If the math of irrigation didn’t work before the arrival of climate change, it certainly doesn’t work now. Even in a wet year, the San Joaquin River provides nowhere near enough flow to sustain the sub-basin’s 235,000 irrigated acres. Three-fourths of the water must come from the ground. The fight over what remains of the aquifer now pits two camps of farmers against each other: those inside the irrigation district, who trace their fertile soil three generations back, and newcomers outside the district, whose orchards grow in poorer dirt and rely wholly on groundwater.
That some of the outsiders are institutional investors awash in easy money from hedge funds, pension funds, and the Mormon Church only adds to the rancor. They seem willfully oblivious to the plummeting water table. When they turn on their ag pumps at 5 p.m. on Fridays and run them until noon on Mondays, a “cone of depression” sucks water from farms inside the district. Meanwhile, real-estate developers are adding more subdivisions to a new town of 100,000 people rising atop the same spent aquifer.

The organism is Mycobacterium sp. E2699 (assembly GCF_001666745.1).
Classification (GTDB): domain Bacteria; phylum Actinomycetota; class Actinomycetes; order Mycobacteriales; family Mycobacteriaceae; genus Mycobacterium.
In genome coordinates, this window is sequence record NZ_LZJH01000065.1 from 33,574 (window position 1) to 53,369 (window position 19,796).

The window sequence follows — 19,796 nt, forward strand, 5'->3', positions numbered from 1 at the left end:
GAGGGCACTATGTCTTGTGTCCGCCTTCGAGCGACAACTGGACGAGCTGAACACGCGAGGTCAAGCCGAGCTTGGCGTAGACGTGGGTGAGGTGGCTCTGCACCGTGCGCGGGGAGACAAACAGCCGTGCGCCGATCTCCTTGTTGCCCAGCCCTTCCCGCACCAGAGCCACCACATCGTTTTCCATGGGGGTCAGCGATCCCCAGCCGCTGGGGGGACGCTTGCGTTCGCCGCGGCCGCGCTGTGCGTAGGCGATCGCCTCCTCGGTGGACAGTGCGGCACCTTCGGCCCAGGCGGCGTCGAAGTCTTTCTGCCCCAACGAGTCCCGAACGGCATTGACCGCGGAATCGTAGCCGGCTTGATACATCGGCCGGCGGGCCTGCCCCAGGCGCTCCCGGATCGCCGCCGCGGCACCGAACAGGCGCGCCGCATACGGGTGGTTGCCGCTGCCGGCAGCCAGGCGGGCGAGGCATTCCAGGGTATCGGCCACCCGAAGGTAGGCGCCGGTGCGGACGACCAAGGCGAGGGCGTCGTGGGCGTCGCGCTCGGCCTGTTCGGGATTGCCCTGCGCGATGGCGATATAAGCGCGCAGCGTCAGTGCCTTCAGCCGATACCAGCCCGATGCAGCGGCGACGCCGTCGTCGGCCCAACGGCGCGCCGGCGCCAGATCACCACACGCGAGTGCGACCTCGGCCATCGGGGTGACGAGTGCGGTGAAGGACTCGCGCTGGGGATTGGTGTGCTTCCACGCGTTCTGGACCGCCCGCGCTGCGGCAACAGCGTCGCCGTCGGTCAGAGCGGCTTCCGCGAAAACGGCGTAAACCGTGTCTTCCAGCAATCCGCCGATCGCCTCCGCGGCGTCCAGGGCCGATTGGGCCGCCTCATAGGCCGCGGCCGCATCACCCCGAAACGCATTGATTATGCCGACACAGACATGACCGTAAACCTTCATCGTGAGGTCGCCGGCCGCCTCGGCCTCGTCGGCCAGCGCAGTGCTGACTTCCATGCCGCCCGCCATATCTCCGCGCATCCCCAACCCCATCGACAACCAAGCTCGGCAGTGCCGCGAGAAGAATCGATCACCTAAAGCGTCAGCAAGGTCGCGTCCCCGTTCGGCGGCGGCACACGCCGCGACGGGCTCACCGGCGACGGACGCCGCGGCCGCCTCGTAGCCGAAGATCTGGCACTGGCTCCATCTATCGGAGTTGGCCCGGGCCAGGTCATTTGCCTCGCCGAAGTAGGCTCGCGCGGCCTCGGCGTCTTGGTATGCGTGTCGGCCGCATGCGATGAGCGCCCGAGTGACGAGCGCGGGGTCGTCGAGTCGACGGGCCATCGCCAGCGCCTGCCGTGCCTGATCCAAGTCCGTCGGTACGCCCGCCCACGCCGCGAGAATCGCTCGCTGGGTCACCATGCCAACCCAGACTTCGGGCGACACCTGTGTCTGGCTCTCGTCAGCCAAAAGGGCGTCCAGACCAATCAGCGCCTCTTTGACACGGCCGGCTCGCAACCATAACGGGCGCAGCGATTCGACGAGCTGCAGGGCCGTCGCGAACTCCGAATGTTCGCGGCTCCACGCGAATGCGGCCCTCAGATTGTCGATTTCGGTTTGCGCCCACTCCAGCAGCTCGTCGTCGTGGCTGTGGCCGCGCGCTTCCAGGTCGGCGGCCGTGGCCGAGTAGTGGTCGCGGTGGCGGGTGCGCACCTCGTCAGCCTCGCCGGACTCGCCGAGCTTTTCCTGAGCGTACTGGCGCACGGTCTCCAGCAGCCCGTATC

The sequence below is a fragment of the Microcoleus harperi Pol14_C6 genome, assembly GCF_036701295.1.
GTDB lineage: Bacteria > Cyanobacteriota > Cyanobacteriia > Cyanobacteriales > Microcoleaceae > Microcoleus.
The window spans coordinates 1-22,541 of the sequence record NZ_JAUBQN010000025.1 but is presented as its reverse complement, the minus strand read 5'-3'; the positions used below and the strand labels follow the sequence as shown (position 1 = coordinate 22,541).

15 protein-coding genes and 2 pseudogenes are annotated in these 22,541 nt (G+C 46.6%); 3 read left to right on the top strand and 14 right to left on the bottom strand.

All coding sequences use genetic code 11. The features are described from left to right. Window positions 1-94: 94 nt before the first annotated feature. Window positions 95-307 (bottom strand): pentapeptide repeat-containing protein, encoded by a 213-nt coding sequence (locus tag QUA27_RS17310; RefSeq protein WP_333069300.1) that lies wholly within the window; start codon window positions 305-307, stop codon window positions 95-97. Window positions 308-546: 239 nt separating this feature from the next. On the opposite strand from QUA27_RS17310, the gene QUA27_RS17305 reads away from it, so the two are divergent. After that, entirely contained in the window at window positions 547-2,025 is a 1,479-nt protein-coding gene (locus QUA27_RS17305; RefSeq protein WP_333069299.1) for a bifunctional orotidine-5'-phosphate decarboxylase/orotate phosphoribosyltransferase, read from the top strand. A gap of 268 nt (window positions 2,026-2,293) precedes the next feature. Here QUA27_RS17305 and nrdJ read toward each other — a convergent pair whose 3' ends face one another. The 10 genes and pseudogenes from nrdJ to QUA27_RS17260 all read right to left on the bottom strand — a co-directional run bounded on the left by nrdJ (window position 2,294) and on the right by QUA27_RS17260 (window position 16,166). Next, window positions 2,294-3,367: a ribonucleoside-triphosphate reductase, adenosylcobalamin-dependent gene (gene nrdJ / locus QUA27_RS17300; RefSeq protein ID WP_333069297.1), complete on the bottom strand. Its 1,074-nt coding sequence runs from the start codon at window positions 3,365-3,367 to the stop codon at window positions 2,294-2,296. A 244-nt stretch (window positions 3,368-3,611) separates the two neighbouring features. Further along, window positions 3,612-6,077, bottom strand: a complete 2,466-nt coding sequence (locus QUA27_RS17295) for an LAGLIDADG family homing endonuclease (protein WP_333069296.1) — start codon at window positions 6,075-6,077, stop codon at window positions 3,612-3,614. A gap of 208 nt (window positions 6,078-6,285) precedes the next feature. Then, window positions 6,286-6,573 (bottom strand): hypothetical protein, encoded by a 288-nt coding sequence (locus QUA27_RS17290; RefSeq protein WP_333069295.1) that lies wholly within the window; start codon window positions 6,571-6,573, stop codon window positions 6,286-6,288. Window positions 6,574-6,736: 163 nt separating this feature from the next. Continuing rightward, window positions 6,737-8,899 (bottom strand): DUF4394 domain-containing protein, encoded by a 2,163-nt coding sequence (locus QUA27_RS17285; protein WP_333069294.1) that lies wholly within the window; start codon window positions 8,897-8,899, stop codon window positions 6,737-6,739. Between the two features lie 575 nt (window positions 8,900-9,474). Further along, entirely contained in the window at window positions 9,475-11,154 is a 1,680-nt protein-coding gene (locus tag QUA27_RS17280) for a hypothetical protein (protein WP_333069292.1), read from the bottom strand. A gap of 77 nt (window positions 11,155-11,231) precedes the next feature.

“Every farmer I meet, I explain how far and fast the water table is dropping,” Angell said. “I tell them, ‘We’re going to get our asses handed to us.’ Some of them listen and mutter. Most of the others look at me like I’m crazy.”
Whether it’s water, soil, climate, or crop, Californians believe they can keep on flouting the bounds. But drought reveals the lie of a place. The invention of the “Golden State” was an overreach from the get-go. That it relied on the genocide of the biggest flowering of Indigenous culture in North America should have been a first clue. The continent’s edge that the settlers bit off and called one state was 1,000 miles long with a dozen different states of nature inside it. The rain fell 140 inches on one end. It fell 12 inches on the other end. The other end happened to be where most of the people wanted to live. Our conceit was to believe that if we built the grandest water system ever, we could make that difference disappear. California proceeded with the federal Central Valley Project in the 1930s and the State Water Project in the 1960s and erected dams, canals, and a concrete river 444 miles long—we called it The Aqueduct—to move the rain to farms and faucets. We had engineered our way past drought and flood, if not earthquake and wildfire, or so we believed.